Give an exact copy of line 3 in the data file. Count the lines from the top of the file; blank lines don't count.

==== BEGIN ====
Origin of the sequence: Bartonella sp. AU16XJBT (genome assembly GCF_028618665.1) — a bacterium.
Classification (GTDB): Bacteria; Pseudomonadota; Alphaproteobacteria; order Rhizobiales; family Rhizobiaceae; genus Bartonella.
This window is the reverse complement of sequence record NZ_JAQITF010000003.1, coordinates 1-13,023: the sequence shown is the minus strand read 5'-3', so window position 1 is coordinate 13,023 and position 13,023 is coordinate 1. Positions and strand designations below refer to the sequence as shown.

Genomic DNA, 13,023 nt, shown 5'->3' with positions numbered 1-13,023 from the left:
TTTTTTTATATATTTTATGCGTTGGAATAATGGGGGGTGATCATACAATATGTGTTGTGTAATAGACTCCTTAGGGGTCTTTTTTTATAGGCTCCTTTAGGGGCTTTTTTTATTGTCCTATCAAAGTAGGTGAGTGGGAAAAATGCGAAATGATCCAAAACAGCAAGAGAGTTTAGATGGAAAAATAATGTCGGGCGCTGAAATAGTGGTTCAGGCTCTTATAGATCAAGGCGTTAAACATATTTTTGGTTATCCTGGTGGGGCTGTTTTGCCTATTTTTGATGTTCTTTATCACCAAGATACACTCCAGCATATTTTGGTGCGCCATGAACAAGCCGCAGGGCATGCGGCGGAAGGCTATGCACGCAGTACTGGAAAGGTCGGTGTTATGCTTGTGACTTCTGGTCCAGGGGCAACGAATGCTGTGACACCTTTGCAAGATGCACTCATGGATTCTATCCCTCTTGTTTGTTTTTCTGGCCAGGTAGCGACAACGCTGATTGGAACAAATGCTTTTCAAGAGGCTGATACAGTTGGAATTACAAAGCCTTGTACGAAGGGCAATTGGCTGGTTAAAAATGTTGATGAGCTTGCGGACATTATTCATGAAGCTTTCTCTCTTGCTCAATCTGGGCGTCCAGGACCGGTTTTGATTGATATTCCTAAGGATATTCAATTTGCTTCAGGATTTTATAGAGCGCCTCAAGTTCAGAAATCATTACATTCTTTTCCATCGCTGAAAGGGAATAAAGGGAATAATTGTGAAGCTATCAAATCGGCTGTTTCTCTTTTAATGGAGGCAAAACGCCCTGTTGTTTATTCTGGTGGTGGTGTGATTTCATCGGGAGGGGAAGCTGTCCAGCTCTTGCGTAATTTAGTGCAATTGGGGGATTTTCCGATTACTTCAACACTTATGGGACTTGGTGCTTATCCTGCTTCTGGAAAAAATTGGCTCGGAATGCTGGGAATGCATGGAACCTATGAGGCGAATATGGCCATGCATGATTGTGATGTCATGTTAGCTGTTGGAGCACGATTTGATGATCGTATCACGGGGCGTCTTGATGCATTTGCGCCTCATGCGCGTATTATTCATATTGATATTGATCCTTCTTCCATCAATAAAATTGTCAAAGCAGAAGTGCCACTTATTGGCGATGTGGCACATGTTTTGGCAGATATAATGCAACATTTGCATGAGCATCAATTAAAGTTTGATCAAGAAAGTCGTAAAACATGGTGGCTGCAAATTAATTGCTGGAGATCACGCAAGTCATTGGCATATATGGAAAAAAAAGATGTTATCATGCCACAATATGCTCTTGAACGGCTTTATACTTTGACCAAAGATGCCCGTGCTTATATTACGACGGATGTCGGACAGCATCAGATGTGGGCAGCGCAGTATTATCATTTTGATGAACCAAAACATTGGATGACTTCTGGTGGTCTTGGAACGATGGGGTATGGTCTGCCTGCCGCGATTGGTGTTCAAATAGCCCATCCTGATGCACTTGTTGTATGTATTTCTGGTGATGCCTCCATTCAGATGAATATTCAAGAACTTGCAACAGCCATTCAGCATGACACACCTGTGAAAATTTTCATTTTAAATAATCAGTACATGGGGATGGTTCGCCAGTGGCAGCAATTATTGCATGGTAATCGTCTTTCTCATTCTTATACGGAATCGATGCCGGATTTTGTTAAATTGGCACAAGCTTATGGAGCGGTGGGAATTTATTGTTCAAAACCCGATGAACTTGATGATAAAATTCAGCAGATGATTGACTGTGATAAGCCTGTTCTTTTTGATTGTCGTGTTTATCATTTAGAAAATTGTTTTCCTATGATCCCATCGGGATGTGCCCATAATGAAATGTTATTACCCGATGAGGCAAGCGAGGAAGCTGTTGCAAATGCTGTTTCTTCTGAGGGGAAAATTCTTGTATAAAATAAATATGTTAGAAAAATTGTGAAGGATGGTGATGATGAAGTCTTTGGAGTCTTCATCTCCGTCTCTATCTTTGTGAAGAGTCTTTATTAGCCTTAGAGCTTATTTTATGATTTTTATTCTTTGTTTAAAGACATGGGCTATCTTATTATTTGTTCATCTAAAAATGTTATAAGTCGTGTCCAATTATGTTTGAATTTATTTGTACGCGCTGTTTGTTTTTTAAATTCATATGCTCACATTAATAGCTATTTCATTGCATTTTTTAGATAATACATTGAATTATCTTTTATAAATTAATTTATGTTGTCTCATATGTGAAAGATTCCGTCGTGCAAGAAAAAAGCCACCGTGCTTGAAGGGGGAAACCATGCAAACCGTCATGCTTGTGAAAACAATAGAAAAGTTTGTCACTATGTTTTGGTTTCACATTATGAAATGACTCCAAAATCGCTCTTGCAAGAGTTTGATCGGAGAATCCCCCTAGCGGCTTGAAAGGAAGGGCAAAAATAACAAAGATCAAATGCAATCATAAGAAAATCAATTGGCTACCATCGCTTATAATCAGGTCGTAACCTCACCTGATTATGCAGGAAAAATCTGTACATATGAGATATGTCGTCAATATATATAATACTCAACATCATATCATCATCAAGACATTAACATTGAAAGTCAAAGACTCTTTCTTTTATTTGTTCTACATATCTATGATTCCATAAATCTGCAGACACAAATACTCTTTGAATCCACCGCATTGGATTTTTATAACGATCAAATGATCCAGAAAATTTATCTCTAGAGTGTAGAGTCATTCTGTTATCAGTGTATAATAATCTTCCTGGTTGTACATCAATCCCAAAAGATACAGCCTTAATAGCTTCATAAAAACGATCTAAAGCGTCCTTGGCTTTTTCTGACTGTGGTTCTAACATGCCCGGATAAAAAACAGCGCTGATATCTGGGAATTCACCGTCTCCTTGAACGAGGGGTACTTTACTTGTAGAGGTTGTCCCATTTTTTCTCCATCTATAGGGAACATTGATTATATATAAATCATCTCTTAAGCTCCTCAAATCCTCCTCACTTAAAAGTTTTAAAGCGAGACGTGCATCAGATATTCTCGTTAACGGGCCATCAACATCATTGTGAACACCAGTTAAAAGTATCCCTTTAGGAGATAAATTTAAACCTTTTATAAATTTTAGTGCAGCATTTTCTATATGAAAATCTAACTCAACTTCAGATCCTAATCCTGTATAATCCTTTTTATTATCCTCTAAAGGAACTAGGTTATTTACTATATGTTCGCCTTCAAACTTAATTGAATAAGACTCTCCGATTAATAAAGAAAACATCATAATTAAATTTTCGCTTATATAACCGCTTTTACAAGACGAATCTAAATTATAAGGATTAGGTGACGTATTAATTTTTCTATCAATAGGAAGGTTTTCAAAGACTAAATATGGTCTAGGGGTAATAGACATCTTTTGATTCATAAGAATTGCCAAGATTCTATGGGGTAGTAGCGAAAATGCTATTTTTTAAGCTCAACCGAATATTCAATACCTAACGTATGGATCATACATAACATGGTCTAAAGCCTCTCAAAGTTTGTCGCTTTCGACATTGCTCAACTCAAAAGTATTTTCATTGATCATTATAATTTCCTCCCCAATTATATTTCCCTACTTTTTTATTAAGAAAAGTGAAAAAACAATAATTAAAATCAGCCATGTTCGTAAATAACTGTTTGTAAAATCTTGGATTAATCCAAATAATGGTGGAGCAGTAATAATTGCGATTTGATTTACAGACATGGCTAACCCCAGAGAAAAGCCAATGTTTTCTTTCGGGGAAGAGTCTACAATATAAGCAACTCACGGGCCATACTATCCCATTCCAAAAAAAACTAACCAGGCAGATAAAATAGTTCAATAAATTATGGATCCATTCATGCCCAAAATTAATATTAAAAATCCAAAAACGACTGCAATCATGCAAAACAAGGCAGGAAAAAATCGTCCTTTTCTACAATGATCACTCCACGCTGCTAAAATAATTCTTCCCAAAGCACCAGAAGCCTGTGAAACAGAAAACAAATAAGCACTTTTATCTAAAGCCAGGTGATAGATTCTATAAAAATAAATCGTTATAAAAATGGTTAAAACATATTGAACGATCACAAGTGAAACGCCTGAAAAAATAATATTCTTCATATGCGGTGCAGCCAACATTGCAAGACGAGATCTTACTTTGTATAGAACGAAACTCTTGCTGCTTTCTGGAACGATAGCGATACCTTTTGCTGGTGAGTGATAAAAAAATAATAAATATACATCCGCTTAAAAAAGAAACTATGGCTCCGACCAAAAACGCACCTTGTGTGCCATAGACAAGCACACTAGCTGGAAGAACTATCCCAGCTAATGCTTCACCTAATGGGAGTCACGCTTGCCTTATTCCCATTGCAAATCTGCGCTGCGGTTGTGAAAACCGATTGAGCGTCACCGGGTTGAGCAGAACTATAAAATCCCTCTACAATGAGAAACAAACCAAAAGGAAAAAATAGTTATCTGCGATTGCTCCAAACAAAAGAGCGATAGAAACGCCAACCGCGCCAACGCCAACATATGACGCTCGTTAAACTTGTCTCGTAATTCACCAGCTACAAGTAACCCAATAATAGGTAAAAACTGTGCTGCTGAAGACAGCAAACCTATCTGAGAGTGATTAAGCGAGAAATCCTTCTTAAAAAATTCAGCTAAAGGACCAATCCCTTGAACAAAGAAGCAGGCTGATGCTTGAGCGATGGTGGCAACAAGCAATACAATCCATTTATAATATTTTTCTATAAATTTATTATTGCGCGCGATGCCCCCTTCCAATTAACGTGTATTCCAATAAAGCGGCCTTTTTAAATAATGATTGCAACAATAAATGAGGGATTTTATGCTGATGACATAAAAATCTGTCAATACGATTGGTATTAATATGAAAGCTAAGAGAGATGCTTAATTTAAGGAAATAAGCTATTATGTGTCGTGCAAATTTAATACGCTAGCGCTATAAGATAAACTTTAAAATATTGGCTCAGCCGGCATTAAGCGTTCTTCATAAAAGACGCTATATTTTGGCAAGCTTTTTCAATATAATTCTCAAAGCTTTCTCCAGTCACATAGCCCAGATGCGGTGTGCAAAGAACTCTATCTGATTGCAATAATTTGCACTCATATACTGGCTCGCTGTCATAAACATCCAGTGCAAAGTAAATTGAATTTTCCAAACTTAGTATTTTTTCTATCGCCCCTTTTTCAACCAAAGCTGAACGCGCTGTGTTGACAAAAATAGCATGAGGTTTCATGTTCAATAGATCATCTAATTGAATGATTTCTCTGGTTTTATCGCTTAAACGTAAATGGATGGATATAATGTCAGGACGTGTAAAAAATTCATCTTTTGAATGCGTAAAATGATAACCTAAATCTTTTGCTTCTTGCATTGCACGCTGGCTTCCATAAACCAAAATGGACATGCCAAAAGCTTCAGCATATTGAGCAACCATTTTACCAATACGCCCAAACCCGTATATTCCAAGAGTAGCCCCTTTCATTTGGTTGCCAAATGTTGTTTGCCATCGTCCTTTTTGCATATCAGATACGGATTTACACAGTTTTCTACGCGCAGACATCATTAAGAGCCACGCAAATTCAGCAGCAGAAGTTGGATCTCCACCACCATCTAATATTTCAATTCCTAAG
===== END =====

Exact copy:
This window is the reverse complement of sequence record NZ_JAQITF010000003.1, coordinates 1-13,023: the sequence shown is the minus strand read 5'-3', so window position 1 is coordinate 13,023 and position 13,023 is coordinate 1. Positions and strand designations below refer to the sequence as shown.